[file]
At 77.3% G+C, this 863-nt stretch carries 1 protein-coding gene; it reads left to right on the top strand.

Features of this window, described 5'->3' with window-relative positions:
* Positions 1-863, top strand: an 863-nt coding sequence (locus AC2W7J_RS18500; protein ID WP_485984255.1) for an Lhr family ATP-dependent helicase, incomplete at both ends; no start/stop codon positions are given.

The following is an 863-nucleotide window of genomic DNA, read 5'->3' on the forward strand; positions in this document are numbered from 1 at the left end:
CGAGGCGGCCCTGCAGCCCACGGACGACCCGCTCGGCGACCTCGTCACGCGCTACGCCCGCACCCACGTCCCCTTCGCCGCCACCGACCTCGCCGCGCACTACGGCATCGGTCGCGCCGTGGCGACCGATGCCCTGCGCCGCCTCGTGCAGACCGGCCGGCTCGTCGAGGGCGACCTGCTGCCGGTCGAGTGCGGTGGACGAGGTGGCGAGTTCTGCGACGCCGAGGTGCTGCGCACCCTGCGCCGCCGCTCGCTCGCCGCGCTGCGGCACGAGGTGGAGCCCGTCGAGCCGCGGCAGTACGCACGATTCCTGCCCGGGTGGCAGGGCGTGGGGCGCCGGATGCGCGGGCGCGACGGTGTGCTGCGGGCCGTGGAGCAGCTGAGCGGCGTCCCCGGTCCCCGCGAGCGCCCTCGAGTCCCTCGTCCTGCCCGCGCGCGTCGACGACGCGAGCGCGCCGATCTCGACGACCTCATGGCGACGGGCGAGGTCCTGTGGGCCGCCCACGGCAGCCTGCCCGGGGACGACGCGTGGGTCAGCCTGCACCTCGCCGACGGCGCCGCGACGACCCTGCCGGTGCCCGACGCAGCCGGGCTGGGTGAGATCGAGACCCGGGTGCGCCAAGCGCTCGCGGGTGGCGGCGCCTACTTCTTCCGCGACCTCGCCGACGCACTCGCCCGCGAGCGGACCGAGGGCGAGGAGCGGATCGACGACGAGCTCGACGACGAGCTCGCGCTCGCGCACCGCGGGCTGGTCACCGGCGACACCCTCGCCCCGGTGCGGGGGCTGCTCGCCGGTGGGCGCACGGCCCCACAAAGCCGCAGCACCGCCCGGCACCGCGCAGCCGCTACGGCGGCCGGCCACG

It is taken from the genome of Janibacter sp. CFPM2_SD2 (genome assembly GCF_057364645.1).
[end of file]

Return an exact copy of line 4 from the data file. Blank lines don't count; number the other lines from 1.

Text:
The following is an 863-nucleotide window of genomic DNA, read 5'->3' on the forward strand; positions in this document are numbered from 1 at the left end: